It seems that Gigabyte wasn't content with making motherboards and other PC electronics. They have just joined the Android smartphone fray with three new devices. Earlier today at Computex in Taipei, Gigabyte debuted the G1362, G1342 and M1348. There was no word yet on which carriers might get these (or even if these will come to the U.S.). Here's a breakdown of each:

The G1362: (likely a mid-range phone)
  • 4.3-inch FWVGA (854x480) display
  • 5 megapixel AF camera with LED flash
  • 1.2GHz dual-core Qualcomm Snapdragon S4 CPU
  • 512MB or RAM
  • 4GB of internal storage


G1342: (budget-friendly device)
  • 3.5-inch HVGA (480x320) LCD
  • 5 MP autofocus camera with flash
  • 800MHz single core Qualcomm Snapdragon processor
  • 512MB of RAM
  • 1GB of built-in flash


The third phone, the M1348, was non-functional and hidden in a display case. "It's expected to match the G1342 in specs but uses a 1GHz MediaTek CPU and offers 4GB of built-in storage. As previously mentioned, all three phones include two SIM slots (one of them HSPA 7.2Mbps-capable) and run Android 4.0.4."

Here's a quote from the Engadget article with their brief impressions of the devices,

Despite packing a Snapdragon S4, the G1362 looks and feels like a mid-range handset, with a less-than-stellar display (poor brightness and viewing angles). The UI was reasonably responsive, however, which is pretty much what you'd expect from a phone with such a powerful processor. As for the G1362, it's basically your standard fare low-end Android handset albeit with dual-SIM support and ICS. Build quality was in line with other prototypes we've handled -- that is to say a little rough around the edges. Of course, it's important to keep in mind that we played with pre-production units running non-final software.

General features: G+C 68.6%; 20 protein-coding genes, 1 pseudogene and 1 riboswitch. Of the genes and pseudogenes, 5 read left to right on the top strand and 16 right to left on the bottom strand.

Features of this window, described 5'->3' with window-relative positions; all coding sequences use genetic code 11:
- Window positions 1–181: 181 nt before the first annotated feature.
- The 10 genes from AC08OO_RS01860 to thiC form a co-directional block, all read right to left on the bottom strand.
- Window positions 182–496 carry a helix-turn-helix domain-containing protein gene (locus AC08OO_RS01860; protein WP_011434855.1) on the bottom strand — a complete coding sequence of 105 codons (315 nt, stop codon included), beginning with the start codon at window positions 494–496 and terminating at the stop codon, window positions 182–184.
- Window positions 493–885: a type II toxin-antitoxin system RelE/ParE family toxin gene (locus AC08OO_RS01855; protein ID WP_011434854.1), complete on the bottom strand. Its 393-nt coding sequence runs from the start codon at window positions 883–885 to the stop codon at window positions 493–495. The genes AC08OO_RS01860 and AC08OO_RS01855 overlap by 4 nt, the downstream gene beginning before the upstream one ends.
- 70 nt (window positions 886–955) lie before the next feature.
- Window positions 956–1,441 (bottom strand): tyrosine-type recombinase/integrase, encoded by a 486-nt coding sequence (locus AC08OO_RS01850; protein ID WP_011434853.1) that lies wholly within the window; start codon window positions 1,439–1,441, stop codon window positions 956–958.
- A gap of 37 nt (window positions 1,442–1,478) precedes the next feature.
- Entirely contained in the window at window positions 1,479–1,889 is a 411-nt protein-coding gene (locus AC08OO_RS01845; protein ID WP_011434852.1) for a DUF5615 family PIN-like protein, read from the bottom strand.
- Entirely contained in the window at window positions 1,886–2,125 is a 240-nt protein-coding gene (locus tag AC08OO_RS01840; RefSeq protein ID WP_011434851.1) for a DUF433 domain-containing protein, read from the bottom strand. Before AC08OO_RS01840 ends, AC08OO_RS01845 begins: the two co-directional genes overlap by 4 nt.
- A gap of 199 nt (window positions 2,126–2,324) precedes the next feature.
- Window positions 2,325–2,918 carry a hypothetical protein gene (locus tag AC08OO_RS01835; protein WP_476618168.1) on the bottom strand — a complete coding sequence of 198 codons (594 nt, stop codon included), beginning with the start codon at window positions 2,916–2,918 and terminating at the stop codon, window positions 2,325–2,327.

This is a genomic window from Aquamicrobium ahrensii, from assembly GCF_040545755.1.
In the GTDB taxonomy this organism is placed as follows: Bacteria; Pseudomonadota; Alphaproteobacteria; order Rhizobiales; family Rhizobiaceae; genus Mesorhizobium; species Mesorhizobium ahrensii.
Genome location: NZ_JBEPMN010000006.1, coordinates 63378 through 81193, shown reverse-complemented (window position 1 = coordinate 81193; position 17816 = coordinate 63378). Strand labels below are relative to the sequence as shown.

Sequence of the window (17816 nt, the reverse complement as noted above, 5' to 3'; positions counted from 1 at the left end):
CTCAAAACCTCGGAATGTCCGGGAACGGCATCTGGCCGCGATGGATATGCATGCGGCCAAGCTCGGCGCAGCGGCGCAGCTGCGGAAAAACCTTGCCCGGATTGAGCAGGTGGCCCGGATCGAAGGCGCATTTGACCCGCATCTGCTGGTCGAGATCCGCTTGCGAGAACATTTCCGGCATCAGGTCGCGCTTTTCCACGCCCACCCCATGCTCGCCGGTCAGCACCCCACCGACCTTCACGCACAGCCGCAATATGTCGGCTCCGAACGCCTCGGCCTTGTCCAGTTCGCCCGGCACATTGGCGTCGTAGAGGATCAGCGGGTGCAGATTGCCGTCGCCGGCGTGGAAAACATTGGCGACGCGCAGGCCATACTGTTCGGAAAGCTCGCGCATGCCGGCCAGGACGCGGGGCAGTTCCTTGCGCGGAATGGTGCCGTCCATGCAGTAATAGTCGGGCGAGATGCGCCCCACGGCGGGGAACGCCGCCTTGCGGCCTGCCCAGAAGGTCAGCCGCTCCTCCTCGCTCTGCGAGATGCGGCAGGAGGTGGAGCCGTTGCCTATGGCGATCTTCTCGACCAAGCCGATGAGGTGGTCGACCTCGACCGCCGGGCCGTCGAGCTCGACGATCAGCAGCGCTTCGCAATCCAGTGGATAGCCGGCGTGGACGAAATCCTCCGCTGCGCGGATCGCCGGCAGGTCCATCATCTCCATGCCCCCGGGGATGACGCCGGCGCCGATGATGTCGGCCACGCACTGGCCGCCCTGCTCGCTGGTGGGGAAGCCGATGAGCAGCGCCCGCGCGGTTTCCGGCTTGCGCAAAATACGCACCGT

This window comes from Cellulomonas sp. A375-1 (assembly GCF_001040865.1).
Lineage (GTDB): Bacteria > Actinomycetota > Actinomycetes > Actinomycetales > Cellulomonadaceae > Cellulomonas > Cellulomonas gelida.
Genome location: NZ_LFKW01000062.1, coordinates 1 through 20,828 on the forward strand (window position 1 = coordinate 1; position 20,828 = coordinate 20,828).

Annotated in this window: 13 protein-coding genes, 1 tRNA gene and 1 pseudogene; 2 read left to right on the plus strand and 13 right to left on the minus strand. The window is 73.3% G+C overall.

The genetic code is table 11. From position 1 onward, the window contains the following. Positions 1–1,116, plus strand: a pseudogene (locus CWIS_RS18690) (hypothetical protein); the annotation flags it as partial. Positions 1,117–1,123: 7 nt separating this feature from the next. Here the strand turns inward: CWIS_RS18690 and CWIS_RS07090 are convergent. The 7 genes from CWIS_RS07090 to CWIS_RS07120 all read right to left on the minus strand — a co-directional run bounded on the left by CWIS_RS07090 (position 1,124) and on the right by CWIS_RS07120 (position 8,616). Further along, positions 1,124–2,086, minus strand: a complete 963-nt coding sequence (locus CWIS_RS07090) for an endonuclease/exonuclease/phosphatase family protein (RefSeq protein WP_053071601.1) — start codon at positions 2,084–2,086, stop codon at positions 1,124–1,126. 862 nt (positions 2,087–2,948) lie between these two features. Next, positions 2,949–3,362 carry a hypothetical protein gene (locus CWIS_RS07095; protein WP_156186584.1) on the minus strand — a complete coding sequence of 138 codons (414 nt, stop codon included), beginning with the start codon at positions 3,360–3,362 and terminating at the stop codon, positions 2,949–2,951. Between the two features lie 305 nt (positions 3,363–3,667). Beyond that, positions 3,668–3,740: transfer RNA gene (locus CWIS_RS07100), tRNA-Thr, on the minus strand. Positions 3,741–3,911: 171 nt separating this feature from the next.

The G1362 should be available in July for less than $300 unsubsidized, the G1342 is shipping this month (June) for under $200 and the M1348 is expected later this summer at a sub $150 price point.
Hmmm... it's interesting to note that although the devices are obviously not high end at all, they actually have some amazing unsubsidized prices. Maybe a sign of the future?

Source: Engadget